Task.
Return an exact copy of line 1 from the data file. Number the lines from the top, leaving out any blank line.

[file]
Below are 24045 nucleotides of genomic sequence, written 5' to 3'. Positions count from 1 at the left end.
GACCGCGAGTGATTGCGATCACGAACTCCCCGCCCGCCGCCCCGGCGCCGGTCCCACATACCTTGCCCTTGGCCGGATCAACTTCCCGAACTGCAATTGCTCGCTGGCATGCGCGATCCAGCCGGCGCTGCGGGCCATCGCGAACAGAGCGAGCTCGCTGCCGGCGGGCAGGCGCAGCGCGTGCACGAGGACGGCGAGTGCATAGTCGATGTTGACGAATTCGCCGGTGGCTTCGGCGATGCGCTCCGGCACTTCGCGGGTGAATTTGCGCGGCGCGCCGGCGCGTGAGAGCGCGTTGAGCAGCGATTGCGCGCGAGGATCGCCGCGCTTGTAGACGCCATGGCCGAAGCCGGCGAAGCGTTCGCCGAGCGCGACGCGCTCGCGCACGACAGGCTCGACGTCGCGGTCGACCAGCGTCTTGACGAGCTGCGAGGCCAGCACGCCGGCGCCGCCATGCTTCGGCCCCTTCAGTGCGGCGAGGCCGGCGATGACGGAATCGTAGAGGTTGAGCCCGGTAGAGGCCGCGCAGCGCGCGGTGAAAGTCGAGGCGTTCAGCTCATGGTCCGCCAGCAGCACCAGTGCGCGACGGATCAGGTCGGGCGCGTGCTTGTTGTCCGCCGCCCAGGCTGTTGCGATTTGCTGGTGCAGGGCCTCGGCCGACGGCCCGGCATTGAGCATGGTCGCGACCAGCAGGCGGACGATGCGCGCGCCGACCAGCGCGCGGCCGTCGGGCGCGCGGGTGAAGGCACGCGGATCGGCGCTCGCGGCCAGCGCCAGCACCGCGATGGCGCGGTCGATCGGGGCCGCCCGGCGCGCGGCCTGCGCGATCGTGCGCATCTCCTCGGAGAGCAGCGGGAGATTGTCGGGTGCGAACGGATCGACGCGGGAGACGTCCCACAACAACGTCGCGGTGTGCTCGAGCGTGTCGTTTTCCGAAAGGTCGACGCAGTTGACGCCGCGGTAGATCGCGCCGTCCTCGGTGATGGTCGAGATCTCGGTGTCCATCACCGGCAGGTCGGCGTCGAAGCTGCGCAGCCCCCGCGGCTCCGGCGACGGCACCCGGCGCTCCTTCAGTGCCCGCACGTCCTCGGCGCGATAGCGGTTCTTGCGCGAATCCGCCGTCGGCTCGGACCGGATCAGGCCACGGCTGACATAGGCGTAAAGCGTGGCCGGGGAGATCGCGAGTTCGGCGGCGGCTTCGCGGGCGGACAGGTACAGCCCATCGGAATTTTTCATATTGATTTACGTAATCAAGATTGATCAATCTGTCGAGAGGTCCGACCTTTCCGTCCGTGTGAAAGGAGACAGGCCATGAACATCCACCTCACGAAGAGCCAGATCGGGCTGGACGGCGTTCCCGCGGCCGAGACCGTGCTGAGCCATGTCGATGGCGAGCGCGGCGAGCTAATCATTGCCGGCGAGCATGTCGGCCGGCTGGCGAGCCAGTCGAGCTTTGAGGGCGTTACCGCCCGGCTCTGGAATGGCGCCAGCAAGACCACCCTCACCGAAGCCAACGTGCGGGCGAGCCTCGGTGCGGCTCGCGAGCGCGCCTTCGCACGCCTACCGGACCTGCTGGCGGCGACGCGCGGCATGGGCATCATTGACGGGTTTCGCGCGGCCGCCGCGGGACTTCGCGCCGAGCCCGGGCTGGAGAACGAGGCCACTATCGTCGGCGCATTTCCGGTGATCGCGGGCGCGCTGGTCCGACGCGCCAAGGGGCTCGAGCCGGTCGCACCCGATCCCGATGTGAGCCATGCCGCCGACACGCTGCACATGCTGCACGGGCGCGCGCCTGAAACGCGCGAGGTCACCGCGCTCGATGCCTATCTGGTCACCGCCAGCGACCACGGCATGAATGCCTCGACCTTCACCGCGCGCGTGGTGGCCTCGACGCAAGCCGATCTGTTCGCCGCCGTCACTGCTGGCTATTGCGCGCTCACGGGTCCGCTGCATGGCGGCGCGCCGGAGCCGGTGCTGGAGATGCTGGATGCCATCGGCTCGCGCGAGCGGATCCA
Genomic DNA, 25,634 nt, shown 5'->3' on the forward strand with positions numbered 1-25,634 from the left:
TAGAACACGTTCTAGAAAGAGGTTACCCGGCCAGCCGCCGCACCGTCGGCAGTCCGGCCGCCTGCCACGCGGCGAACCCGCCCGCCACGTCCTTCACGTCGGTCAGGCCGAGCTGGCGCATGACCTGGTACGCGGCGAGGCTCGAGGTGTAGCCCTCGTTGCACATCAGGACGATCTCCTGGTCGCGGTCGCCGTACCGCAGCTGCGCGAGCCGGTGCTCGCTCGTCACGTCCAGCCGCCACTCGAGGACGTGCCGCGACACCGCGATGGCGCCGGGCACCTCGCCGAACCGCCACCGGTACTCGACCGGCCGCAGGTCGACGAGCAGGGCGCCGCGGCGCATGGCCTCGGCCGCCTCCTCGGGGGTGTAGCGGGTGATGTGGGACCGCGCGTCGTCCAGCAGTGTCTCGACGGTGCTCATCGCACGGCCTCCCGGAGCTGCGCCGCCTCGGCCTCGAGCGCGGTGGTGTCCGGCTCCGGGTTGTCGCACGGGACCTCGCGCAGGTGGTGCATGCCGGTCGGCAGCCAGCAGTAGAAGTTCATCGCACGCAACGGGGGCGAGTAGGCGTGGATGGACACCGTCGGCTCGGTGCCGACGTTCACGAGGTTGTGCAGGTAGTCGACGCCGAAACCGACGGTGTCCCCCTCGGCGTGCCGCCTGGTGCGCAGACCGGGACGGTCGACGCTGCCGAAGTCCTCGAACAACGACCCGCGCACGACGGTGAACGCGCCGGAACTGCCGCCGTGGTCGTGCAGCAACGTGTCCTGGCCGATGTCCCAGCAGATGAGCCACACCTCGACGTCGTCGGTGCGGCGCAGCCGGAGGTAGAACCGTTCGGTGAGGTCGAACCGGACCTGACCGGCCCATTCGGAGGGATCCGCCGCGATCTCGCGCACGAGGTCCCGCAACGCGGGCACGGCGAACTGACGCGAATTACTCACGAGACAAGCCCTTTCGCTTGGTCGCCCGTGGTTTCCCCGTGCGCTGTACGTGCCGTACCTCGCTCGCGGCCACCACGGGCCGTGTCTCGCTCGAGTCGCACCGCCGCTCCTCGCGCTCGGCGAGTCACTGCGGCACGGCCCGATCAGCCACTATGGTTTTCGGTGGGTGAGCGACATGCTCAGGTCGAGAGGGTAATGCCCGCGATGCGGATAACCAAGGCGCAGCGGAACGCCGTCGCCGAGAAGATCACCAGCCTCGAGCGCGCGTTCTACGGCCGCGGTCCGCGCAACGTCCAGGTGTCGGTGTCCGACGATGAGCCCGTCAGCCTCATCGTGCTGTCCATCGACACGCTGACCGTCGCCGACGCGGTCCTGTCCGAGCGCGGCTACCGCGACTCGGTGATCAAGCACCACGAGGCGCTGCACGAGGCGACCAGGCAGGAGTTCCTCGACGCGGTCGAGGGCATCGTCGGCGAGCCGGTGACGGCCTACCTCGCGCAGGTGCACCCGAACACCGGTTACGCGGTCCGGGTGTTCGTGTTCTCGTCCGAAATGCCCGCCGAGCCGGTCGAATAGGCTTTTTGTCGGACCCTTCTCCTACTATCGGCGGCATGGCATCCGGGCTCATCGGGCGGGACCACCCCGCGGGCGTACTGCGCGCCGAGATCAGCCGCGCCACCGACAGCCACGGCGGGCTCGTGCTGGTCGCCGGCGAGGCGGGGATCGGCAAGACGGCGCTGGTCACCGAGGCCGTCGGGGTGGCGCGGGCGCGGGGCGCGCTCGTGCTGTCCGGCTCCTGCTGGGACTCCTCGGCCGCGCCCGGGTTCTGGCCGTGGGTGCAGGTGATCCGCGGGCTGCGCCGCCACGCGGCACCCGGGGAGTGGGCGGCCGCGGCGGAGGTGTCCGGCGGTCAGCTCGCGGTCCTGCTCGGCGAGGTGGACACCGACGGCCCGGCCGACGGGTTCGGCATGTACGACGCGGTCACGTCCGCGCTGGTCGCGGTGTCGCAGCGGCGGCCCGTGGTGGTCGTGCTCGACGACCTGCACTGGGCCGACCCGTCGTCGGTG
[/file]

Below are 24045 nucleotides of genomic sequence, written 5' to 3'. Positions count from 1 at the left end.